I went back via the houses of Diganengo (970m) that marks the natural end of the climb (Tèc Nöü is a side road a bit further on) to the last serpentine bend mark, saying it is number 29! I went up the concrete tracks here at Bitanengo (the road behind me), but there was soon gravel, and even if saw some more asphalt and concrete ahead that road will soon end anyway, so turned around).
Now I was allowed to stop along the road to take some photos on the way down. I met like 2 cars on the way up and maybe one overtook me that went up, but very little traffic and one of the car drivers cheered me on and all were very considerate here (me too), so absolutely no problem cycling here if you behave well, that is.
I also noticed on Strava later on that it was not like I had discovered this road that the locals somehow had missed as I am, as of the end of 2020, number 30 of 41 riders going up here. I thought I had a fair speed, but it was warm and I was holding back enough to make sure I did not burn out before getting up (not really here for competing you know … and serious cyclists around here are fast, I believe). I had 7.4 km/h and the best had 11.5 km/h (which is very good I must say and maybe 9 km/h would be what I could do on a best effort (place number 17) … like 3-4 weeks after ending this trip).
Is this not what we cyclists all dream of how the roads should look like?!?
A bit dangerous the road is, but here they even offer some protection. This place and the next photo I think were the only places with any protection at all along the way, so maybe you do not want to win a downhill contest here :-).
Just another section of the road, but included all the photos I took.
A last photo and that had to be enough I thought, but there are more places like these as it looks much the same nearly all the way.
I was then back to Bodio and the heat, but a little less sweaty now. All went well and I was happy. Now just back to Biasca and up the next valley – the Valle di Blenio on the way to the Passo del Lucomagno/Cuolm Lucmagn/Lukmanierpass.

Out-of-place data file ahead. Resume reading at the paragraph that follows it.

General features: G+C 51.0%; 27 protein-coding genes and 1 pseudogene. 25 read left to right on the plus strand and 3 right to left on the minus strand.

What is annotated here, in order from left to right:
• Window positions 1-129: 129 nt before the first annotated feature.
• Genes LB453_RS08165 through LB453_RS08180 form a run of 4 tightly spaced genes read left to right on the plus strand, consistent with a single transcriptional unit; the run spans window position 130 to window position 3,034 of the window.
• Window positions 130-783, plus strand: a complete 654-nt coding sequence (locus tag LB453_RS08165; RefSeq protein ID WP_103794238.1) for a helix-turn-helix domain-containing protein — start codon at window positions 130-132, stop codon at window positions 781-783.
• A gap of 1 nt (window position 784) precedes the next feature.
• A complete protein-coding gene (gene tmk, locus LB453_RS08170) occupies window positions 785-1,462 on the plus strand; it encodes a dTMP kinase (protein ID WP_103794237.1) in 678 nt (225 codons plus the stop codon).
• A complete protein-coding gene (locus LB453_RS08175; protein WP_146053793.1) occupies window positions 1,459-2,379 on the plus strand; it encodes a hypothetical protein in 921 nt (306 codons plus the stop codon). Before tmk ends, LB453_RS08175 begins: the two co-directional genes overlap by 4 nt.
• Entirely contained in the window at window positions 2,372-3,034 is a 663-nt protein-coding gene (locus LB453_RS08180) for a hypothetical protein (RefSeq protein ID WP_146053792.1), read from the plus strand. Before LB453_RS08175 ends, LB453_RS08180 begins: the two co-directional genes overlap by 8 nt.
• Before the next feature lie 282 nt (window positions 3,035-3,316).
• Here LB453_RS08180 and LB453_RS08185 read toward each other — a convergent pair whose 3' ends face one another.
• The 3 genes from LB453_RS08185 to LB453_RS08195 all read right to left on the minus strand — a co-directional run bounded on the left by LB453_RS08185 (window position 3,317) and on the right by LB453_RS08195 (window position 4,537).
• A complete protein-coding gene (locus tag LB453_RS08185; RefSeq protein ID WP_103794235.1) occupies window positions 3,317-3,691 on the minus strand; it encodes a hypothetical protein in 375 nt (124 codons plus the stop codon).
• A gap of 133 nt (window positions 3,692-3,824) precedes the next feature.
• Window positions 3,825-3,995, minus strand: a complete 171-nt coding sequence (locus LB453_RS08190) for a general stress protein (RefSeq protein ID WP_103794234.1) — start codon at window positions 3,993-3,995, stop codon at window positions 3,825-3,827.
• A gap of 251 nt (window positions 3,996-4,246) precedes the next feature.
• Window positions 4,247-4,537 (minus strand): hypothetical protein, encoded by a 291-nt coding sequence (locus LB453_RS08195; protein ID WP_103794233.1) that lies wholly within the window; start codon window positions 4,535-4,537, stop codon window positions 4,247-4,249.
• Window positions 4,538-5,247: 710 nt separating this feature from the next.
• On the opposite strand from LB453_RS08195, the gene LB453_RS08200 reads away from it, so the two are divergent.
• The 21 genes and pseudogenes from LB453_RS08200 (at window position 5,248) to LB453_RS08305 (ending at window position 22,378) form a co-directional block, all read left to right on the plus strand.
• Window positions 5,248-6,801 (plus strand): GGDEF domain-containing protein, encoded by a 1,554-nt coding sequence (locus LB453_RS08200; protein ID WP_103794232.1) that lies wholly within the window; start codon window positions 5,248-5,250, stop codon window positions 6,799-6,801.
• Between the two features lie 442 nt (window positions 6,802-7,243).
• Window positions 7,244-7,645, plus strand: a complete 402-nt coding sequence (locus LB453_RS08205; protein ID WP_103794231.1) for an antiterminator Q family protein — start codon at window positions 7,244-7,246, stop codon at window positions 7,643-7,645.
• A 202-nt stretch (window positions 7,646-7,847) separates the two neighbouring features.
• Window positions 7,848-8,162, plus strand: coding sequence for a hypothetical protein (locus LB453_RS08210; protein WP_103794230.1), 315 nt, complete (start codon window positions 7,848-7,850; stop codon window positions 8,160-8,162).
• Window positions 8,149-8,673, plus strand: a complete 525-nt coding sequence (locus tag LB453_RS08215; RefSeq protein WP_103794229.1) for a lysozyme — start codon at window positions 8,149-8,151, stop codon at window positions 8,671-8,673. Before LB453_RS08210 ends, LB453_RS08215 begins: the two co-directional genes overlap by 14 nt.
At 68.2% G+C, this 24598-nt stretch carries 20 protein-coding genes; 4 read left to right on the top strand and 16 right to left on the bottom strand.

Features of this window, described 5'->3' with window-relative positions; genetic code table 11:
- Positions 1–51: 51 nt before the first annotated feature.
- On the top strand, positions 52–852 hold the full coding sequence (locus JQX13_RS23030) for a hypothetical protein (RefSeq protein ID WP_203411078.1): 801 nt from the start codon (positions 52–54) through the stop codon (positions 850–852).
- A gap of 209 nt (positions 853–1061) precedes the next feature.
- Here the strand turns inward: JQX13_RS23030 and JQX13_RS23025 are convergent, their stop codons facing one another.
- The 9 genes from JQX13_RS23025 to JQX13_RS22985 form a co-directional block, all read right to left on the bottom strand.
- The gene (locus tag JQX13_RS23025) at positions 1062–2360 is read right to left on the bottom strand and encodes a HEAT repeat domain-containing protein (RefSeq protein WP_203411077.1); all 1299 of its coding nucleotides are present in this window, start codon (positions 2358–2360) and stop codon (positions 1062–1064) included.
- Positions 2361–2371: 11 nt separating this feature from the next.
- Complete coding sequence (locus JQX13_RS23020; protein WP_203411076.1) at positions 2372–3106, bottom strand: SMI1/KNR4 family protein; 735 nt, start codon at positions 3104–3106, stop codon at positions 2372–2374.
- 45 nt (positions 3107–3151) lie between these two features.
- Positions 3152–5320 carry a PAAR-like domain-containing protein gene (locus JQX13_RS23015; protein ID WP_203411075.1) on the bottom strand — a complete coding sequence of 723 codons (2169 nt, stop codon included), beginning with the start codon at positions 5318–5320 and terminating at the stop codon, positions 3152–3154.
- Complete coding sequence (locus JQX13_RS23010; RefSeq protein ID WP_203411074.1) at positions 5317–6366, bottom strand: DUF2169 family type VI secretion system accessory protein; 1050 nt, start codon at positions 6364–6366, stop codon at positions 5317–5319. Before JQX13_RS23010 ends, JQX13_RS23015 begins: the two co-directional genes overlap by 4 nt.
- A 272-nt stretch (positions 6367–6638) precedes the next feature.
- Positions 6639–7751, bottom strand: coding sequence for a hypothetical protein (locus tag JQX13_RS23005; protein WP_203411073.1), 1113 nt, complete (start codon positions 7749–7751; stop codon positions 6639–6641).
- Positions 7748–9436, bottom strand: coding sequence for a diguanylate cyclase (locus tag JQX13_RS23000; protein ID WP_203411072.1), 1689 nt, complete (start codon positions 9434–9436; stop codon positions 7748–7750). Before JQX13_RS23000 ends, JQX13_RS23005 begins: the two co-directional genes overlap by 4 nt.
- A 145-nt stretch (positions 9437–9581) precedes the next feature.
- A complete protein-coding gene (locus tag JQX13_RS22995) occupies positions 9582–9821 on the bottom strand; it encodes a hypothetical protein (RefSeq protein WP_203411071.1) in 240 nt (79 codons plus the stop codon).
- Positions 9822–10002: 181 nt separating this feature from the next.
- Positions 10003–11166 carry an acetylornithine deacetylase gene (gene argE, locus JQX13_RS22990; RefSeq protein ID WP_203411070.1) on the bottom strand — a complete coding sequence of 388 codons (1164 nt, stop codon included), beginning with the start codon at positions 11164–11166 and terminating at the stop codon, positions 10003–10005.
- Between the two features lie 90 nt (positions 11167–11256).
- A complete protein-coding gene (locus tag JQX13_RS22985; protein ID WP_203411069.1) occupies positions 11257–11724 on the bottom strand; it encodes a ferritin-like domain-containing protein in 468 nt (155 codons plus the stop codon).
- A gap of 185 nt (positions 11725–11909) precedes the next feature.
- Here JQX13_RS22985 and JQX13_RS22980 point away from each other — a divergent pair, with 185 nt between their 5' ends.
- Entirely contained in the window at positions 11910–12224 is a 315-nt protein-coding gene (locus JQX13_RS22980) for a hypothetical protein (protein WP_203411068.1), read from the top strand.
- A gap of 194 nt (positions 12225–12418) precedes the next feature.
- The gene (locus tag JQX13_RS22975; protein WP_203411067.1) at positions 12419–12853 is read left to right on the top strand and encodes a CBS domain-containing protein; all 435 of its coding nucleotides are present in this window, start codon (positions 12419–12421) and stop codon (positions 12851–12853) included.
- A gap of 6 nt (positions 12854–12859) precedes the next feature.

I took it easy and think I had some wind in the back when I started on my way up to Olivone. I was not going to the Lucomagno pass, but had not really decided in which order to climb up a few places around here that I had planned to see. I stopped by the Coop in Dongio to get something to drink. When I got on my way again it was getting late in the afternoon and the weather started to look bad as I came to Aquarossa. Only there I decided not to try the road up the west side of the valley to Addi and above as planned. It was soon getting even more obvious the weather was bad up there as I continued to Olivone. This photo was the only photo this day up this valley just before I started to get some raindrops coming down, but I got all dry up to Olivone and stopped at a shop there to buy some chocolate and something more to drink, but now it was no longer so warm.
It started to rain a lot and I just about managed to stay on a sofa outside the shop not getting wet and talking with some Swiss young walkers from the northern part of Switzerland down here for vacation. It did not look like I had any real chance on this day for another climb, but decided to go a bit up on the highest climb I had planned here to Pian Geirett (2003m) in the Val Camadra (straight up from Olivone). I only got to the turn-off for this road before the rain came back again, but decided to continue as I knew there is a long tunnel soon here and I got there nearly all soaked and continued through it and up to nearby Campo Blenio (1192m) where there is a hotel I had looked up before in searching for accommodations around Olivone. It said it was was closed and I got a bit despairing, but the lady of the house came out and told me they had a bed and I also got some good food. She also knew of the Bodio climb I had made and said “you mean the road that goes like this” and waved with her arms as if it was the only serpentine road around here, but surely it is a remarkable one. Nice place (only two more guys staying there that night).